NASA celebrates the new year with a record-breaking flyby of the farthest object humankind has ever visited, at 4 billion miles from Earth.
The New Horizons team shares the first image of Ultima Thule, from the Mission Operations Center at Johns Hopkins Applied Physics Lab.
Above, at left is a composite of two images taken by New Horizons’ high-resolution Long-Range Reconnaissance Imager (LORRI), providing the best indication of Ultima Thule’s size and shape so far. NASA/JHUAPL/SwRI; sketch courtesy of James Tuttle Keane
Preliminary measurements of Ultima Thule, a Kuiper Belt object, suggest it is approximately 20 miles long by 10 miles wide (32 kilometers by 16 kilometers).
“Congratulations to NASA’s New Horizons team, Johns Hopkins Applied Physics Laboratory and the Southwest Research Institute for making history yet again. In addition to being the first to explore Pluto, today New Horizons flew by the most distant object ever visited by a spacecraft and became the first to directly explore an object that holds remnants from the birth of our solar system,” said NASA Administrator Jim Bridenstine. “This is what leadership in space exploration is all about.”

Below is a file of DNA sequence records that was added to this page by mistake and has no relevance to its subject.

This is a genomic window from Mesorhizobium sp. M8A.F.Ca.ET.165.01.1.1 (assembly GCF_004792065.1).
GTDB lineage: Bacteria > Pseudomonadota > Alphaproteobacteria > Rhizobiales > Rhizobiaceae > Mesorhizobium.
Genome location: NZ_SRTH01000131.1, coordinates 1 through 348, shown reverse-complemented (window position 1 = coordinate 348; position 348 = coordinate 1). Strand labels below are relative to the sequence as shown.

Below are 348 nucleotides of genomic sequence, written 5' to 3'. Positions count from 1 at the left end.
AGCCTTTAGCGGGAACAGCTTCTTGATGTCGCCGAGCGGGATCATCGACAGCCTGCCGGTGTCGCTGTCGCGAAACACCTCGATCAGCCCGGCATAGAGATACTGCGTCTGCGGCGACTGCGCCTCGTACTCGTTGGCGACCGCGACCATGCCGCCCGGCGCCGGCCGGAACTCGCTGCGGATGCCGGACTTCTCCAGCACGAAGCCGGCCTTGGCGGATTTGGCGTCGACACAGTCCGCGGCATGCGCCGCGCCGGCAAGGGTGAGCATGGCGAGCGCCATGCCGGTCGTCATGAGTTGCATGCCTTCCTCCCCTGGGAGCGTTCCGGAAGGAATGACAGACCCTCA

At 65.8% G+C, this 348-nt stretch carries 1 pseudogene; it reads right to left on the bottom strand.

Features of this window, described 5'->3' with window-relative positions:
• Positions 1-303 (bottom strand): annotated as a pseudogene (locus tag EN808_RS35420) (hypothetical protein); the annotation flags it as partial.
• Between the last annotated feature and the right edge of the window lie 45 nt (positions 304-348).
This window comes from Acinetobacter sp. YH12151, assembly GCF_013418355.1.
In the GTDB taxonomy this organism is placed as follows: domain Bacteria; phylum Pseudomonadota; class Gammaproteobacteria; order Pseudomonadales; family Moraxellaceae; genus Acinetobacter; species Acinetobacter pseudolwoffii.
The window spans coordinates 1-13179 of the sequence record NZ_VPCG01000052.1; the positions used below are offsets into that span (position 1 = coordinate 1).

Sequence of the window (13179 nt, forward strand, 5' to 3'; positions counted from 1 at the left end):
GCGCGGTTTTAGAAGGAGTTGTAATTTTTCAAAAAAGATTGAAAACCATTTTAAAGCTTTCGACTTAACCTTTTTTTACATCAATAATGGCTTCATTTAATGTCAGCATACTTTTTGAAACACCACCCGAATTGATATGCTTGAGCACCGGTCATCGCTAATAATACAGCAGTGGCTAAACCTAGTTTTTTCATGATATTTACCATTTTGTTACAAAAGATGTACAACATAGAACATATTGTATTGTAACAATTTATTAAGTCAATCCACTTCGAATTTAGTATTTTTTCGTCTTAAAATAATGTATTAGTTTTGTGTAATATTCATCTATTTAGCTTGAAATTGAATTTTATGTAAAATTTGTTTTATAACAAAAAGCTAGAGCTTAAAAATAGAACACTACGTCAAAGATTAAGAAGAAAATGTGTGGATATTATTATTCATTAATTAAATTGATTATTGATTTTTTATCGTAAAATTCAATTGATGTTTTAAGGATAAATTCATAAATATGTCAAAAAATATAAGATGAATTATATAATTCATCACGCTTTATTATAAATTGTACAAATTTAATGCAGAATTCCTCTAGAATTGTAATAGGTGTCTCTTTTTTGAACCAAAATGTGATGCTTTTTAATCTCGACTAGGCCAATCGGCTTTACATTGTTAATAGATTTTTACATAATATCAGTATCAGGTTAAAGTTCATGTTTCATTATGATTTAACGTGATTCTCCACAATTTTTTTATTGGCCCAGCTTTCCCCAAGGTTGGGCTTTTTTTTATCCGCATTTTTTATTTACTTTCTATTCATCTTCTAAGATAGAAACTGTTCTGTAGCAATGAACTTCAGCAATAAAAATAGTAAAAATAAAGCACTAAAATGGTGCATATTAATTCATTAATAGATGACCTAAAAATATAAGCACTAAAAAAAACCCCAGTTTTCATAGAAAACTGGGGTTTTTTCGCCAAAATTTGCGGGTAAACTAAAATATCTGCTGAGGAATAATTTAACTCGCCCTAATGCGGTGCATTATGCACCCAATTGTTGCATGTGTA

New Horizons spacecraft and Ultima Thule. Credit HO/NASA/Johns Hopkins University Applied Physics Laboratory/Southwest Research Institute/AFP
“New Horizons performed as planned today, conducting the farthest exploration of any world in history — 4 billion miles from the Sun,” said Principal Investigator Alan Stern, of the Southwest Research Institute in Boulder, Colorado. “The data we have look fantastic and we’re already learning about Ultima from up close. From here out the data will just get better and better!”
This image shows New Horizons’ current position along its full planned trajectory. The green segment of the line shows where New Horizons has traveled since launch; the red indicates the spacecraft’s future path. Positions of stars with magnitude 12 or brighter are shown from this perspective, which is slightly above the orbital plane of the planets. Credit NASA